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Whey soap help?


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Ok, so I just made cheese and have about a gallon of whey left over after making ricotta..

I would like to make a CP soap and replace as much of the water with whey as possible.

What do you think would be the best way to go about doing this? I plan to make a 4 lb batch to start.

I was going to do a catille but decided to use my basic recipe so I can compare with the whey.

I have some whey in the freezer right now in ice cube trays.

I searched, really I did.

thanks :smiley2:

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This may be a first. What type of cheese did you make? If the whey is too acidic, it will react with the NaOH and you will not get soap. If possible, take the pH of the whey to find out if/how acidic it is.

Otherwise, just replace some or all of the liquid amount that you normally use. Personally, if I was making soap, I'd replace 1/2 the liquid amount and add the whey at trace. But that's just me. There are as many ways to make soap as there are soap makers.

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Hmmm... well I know it's been done because I've seen whey soap all over the internet. Unfortunately I don't have anything to test ph here right now. I was thinking it might be done the same way as say, a yogurt soap...

I'll have to research more..:smiley2:


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Whey isn't like yogurt. It's a more watery substance. Old fashioned real cottage cheese (not the creamy or low-fat junk in the dairy case of the grocery store) is curds and whey (the stuff little Miss Muffett was eating before she was scared away by the spider), for example.

The only thing I could find on the pH of whey was from this site

Whey is the liquid portion of milk, which separates from the curd during cheesemaking. Sweet whey comes from the manufacture of Cheddar and mozzarella cheese. The pH of sweet whey is 6.0, which is higher than that of fresh acid whey.
Since 6.0 is neutral and some whey is more acidic, ya might want to get some testing strips from the drugstore just to be sure. HTH :)

PS I Googled the question "is ricotta acidic?" and found a reply here:


that says that ricotta is fairly alkaline (3rd reply), if that's any help.

Edited by Stella1952
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Whey isn't like yogurt

Yeah, I know that, I have a gallon of whey in my fridge and freezer, but I was thinking that the process might be similar to a yogurt or milk soap, maybe adding frozen whey as you might do with goat's milk. . I may just dissolve my lye in a smaller amount of H2O and then add the whey as the balance of liquid later. I'll probably do a small batch and see how it comes out.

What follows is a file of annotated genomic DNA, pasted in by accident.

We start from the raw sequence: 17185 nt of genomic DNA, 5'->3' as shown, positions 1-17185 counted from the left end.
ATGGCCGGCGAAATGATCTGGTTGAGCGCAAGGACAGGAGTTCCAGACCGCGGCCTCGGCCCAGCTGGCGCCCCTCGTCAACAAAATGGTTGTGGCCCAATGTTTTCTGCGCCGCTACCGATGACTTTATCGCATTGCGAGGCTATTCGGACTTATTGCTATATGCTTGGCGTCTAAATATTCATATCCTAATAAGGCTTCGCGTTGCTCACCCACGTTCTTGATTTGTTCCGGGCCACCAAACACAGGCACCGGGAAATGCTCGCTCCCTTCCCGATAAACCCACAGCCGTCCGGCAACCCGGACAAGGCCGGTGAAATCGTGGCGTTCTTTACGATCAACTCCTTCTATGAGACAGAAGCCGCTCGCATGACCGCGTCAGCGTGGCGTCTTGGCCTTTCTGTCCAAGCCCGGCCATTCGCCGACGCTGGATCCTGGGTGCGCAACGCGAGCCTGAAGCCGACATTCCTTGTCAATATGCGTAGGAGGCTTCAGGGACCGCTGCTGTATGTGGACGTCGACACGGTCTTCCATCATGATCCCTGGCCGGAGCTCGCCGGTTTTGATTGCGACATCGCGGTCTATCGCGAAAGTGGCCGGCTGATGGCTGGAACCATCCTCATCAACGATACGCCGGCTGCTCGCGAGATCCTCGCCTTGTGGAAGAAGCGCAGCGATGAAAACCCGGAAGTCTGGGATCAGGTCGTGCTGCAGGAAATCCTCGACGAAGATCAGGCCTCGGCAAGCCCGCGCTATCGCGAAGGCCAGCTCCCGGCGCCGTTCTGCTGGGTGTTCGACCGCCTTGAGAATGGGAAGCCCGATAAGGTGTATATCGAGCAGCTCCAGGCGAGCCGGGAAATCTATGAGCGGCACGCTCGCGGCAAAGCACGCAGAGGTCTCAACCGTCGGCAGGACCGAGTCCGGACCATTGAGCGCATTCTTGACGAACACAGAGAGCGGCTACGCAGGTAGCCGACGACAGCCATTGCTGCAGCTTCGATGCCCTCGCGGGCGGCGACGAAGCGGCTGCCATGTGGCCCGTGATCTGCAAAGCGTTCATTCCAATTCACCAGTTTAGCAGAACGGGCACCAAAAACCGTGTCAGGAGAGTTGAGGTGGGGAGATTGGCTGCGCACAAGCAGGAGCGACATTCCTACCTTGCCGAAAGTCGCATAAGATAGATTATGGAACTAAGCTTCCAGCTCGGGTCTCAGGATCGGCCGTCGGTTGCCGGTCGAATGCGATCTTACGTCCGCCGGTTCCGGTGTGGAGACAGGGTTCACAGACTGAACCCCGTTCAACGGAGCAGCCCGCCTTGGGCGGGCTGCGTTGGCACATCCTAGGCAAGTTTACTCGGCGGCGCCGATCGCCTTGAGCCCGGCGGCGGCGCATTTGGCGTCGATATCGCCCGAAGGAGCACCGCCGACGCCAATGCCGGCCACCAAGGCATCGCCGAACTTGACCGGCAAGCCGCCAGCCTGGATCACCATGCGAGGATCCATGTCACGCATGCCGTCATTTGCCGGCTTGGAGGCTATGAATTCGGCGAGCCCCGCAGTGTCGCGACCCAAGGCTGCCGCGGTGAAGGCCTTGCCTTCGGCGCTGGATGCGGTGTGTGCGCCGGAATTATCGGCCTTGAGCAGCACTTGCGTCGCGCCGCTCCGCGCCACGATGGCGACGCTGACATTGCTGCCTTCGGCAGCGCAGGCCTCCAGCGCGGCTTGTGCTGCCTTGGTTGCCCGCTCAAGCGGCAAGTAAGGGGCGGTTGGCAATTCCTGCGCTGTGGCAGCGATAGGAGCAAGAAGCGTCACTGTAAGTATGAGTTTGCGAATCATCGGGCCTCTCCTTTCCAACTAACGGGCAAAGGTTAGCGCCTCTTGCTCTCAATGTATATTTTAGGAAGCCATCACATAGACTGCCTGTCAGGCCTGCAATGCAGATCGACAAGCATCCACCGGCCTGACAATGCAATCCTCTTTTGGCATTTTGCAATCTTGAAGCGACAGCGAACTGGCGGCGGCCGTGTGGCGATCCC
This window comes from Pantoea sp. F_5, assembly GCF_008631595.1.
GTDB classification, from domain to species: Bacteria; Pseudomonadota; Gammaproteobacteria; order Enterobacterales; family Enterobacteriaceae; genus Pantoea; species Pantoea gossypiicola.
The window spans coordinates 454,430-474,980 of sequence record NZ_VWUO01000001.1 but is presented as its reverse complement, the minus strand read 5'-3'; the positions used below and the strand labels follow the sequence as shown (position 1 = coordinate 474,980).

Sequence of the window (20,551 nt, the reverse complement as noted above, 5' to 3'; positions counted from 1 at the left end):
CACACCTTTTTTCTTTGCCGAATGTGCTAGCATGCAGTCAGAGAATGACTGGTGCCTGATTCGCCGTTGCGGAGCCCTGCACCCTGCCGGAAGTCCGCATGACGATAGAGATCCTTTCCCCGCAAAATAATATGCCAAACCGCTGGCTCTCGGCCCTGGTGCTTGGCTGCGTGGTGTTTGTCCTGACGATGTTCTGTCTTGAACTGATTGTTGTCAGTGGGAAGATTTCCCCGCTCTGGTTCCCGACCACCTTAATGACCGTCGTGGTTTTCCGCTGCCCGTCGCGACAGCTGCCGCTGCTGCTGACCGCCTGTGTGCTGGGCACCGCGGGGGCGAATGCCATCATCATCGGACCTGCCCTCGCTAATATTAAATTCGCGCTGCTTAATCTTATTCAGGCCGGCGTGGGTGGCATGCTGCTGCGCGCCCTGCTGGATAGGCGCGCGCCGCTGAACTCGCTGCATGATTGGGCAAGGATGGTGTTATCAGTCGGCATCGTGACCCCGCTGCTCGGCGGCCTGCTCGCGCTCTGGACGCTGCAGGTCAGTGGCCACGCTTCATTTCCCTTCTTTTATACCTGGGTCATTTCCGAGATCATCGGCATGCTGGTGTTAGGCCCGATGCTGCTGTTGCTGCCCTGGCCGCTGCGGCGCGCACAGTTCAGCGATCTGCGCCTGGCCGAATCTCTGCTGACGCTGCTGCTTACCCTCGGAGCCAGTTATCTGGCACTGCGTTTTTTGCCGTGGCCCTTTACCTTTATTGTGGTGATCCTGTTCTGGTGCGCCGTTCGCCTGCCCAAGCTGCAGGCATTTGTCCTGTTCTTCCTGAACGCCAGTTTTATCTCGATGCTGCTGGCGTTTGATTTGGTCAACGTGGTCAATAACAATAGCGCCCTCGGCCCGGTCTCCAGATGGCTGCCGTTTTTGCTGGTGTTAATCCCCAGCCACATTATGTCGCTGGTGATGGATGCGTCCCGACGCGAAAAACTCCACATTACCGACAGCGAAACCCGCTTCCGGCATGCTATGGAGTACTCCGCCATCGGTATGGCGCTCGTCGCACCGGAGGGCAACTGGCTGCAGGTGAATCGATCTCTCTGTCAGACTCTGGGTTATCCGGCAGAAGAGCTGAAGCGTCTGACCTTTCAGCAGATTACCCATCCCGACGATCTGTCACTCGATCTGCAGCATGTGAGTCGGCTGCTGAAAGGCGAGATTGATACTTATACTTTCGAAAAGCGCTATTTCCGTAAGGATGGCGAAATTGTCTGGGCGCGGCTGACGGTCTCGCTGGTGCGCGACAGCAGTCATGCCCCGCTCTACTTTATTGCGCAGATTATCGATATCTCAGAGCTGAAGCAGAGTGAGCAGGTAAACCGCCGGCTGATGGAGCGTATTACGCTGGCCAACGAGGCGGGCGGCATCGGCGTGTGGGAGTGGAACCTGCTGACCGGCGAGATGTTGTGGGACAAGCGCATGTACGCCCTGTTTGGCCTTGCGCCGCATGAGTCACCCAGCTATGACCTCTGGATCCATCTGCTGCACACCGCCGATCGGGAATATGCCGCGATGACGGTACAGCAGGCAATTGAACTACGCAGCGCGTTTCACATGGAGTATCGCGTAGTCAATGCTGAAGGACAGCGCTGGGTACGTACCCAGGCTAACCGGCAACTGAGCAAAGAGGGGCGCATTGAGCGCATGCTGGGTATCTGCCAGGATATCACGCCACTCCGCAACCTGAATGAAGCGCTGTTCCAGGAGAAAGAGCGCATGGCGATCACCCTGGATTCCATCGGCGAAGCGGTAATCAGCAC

the cheese is just a basic hard cow's milk chhese made with mesophilic culture. I'm going to post a pic maybe tomorrow.

I'll do it unscented, so I can see what smell comes through. I'll just experimant with it and let y'all know.

As a comical side note, i had the whey in a gallon milk container in the fridge, marked whey in black sharpie, but it looks exactly like lemonade and one of my sons came in quick and took a big slug out of it. Boy was he pissed off! my husband actually likes the taste of it, it tastes just like buttermilk, which I hate but he loves.

Edited by nursenancy
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I'll just experimant with it and let y'all know.

Sounds like a great idea, nn! I love the idea of using the last bit of something leftover from another handmade product to make another unrelated product, unique. :)

I so enjoyed the whey in the fridge story. Hope he didn't spew on the floor, but you DID clearly label it... :laugh2::laugh2::laugh2:

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  • 9 months later...

so, as an update, I had frozen my whey in silicone ice cube trays and made a batch of tea tree soap with the frozen whey as the liquid and the soap came out amazing! Great big rich bubbles and lather! I used my normal recipe. I'm on vacation in a couple of weeks and I will be making more cheese and soap with this method. I consider this a success. :)

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